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British man's two-and-a-half-year plight in detention in Iraq denounced as 'politically-motivated'

Ramze Shihab Amhed has already had eight trials and says he was tortured while in secret detention

Amnesty International is calling for the release of a British man who has been detained in Iraq for nearly two-and-a-half years, denouncing new attempts to put him on trial as “politically-motivated”.

Ramze Shihab Ahmed, a 69-year-old dual Iraqi-UK national who has lived in the UK since 2002, is detained in Baghdad with the Iraqi authorities saying they are investigating his alleged involvement in terrorist offences.

However, Mr Ahmed has already been through eight trials and acquitted in each one. Most recently, on 10 May, he was found not guilty over alleged terrorist offences, but immediately told that he must remain in detention while further allegations are investigated. Amnesty believes that he has been in custody long enough for investigations into further charges to have been completed.

The Iraqi government has recently ordered the arrest of a number of Arab Sunnis in the country, including officials, and conducted trials against ex-army officers. The circumstances surrounding the continuous detention of Mr Ahmed, an ex-army officer from the Arab Sunni community, suggests his prosecution and detention may be politically-motivated.

Amnesty International UK Director Kate Allen said:

“This is looking more and more like a politically-motivated effort to persecute Ramze, a Sunni and a former military man.

“The Iraqi authorities have already put Ramze through a staggering eight trials across two and half years, and have had more than enough time to investigate any alleged wrongdoing.

“Unless the prosecution can demonstrate a legitimate reason to detain Ramze, they should put an end to his ordeal and release him.

“The Iraqi authorities should allow him to return to his wife in Britain and investigate the allegation that he was tortured while held in a secret jail.”

Ramze Shihab Ahmed was originally arrested by security officials in a relative’s house in the northern Iraqi city of Mosul on 7 December 2009. The previous month he had travelled from the UK to Iraq in an effort to secure the release of his detained son ‘Omar. However, after himself being arrested, he was held for nearly four months in a secret prison near Baghdad, during which time his whereabouts were completely unknown to his family. During this period Mr Ahmed alleges he was tortured - including with electric shocks to his genitals and suffocation by plastic bags - into making a false “confession” to terrorist offences.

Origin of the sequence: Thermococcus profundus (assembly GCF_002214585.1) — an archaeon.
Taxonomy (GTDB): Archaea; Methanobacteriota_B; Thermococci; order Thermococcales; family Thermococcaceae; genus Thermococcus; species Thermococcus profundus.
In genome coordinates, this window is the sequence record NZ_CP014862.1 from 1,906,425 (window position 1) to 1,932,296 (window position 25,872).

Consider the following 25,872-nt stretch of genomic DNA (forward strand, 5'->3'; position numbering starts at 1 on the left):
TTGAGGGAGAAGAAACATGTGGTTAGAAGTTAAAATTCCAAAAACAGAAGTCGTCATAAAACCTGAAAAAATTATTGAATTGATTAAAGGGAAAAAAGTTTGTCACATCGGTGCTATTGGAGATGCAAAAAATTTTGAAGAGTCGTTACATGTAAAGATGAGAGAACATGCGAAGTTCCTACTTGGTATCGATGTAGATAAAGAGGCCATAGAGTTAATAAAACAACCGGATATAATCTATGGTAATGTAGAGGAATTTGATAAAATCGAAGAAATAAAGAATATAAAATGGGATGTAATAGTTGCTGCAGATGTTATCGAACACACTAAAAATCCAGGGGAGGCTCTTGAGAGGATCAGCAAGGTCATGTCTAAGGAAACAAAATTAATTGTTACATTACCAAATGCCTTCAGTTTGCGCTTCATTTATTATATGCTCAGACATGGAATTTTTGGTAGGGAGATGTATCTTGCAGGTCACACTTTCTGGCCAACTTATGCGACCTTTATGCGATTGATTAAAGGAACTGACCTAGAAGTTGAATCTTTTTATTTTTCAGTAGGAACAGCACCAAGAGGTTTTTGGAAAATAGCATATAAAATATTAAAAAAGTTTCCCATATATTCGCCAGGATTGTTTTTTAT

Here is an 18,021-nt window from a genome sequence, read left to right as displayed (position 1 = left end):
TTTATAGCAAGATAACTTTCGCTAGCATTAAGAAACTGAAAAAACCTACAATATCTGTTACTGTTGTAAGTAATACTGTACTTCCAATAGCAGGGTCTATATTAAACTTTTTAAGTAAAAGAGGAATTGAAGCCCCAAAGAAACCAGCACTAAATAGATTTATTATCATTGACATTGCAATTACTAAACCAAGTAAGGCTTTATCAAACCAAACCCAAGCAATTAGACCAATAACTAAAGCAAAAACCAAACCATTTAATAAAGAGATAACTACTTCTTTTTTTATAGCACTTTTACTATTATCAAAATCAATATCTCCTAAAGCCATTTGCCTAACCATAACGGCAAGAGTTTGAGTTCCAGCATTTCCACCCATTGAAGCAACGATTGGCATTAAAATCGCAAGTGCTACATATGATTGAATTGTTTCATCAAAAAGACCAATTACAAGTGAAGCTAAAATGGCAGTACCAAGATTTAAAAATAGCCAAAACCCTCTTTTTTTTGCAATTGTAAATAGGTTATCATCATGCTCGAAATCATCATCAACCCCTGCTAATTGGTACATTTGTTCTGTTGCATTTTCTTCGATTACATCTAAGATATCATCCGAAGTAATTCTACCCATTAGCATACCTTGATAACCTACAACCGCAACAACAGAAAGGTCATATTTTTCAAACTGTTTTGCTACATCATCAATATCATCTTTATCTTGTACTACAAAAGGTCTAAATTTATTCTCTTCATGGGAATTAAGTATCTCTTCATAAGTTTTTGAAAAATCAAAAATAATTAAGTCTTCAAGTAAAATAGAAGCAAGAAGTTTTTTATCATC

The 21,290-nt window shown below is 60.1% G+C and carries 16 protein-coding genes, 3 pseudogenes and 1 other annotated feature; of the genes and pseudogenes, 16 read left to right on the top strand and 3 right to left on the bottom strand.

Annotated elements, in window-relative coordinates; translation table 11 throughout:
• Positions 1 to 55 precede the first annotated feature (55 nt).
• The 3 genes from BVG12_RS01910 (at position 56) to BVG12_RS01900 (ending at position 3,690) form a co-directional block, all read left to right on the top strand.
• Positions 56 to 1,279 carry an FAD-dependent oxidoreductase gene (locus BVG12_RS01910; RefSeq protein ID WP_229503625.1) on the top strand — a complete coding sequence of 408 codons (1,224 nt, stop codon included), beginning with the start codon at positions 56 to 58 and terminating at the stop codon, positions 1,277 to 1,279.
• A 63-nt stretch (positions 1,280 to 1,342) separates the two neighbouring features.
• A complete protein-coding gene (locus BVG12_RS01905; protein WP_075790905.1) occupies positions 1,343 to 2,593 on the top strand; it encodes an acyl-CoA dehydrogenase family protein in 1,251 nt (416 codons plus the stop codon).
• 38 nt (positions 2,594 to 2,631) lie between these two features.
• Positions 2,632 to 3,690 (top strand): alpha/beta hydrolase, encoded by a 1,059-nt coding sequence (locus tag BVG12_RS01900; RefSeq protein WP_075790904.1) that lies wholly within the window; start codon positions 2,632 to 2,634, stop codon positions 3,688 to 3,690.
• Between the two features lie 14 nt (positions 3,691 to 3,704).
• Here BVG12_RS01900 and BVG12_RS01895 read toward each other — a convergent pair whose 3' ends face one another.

Amnesty has campaigned for Mr Ahmed’s allegations of torture to be independently investigated and has urged the UK government to make representations to the Iraqi authorities on his behalf concerning this.

Mr Ahmed “reappeared” in late March 2010 when he was able to make a phone call to his wife Rabiha in London, imploring her to seek help from the UK authorities. However, partly on the basis of his coerced “confession”, he was subsequently put on trial, including on various terrorism charges. 

Ramze Shihab Ahmed’s wife Rabiha al-Qassab, a 64-year-old former teaching assistant who lives in north-west London, said:

“I’m appalled at what they’re doing to Ramze. He’s an innocent man who’s already been through so much.

“Though I’ve lost a lot of faith in the Iraqi justice system, I still hope the Iraqi authorities can see that they’re holding an innocent man who has had absolutely nothing to do with terrorism. Surely after eight trials they can now see that?

“UK officials have been very helpful to my husband and have offered their support, but I think the time has come for the UK government to absolutely insist on Ramze’s release.”

Note to editors:
Over 6,000 Amnesty supporters have lobbied the Foreign Secretary William Hague over the case. UK consular officials have visited Ahmed in jail in Baghdad and the Foreign Secretary has raised his case with the Iraqi Foreign Minister.

Amnesty supporters are currently lobbying the Iraqi embassy in the UK, calling for Ramze’s release if the prosecution authorities fail to show good reason to hold him longer and for an investigation into his allegations of torture (see: ).

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